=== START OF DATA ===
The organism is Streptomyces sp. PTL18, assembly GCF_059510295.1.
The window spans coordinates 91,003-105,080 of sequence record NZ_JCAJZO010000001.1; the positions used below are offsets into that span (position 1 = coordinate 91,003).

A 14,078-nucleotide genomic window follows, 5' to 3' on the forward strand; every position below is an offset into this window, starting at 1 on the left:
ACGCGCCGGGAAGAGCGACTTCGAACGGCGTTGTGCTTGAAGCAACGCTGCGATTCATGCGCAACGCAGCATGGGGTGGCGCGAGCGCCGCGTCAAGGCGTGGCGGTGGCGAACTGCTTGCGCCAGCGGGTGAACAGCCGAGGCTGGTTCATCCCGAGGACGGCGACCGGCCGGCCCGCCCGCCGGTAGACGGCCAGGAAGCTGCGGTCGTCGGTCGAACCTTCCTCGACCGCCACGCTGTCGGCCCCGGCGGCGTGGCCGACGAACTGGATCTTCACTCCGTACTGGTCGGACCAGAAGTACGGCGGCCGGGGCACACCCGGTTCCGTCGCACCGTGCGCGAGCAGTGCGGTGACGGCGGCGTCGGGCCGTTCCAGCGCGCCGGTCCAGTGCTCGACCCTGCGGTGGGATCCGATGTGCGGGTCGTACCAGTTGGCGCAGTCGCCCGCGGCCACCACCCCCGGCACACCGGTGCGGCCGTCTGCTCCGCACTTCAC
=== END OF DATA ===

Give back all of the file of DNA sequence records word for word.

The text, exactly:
The organism is Streptomyces sp. PTL18, assembly GCF_059510295.1.
The window spans coordinates 91,003-105,080 of sequence record NZ_JCAJZO010000001.1; the positions used below are offsets into that span (position 1 = coordinate 91,003).

A 14,078-nucleotide genomic window follows, 5' to 3' on the forward strand; every position below is an offset into this window, starting at 1 on the left:
ACGCGCCGGGAAGAGCGACTTCGAACGGCGTTGTGCTTGAAGCAACGCTGCGATTCATGCGCAACGCAGCATGGGGTGGCGCGAGCGCCGCGTCAAGGCGTGGCGGTGGCGAACTGCTTGCGCCAGCGGGTGAACAGCCGAGGCTGGTTCATCCCGAGGACGGCGACCGGCCGGCCCGCCCGCCGGTAGACGGCCAGGAAGCTGCGGTCGTCGGTCGAACCTTCCTCGACCGCCACGCTGTCGGCCCCGGCGGCGTGGCCGACGAACTGGATCTTCACTCCGTACTGGTCGGACCAGAAGTACGGCGGCCGGGGCACACCCGGTTCCGTCGCACCGTGCGCGAGCAGTGCGGTGACGGCGGCGTCGGGCCGTTCCAGCGCGCCGGTCCAGTGCTCGACCCTGCGGTGGGATCCGATGTGCGGGTCGTACCAGTTGGCGCAGTCGCCCGCGGCCACCACCCCCGGCACACCGGTGCGGCCGTCTGCTCCGCACTTCAC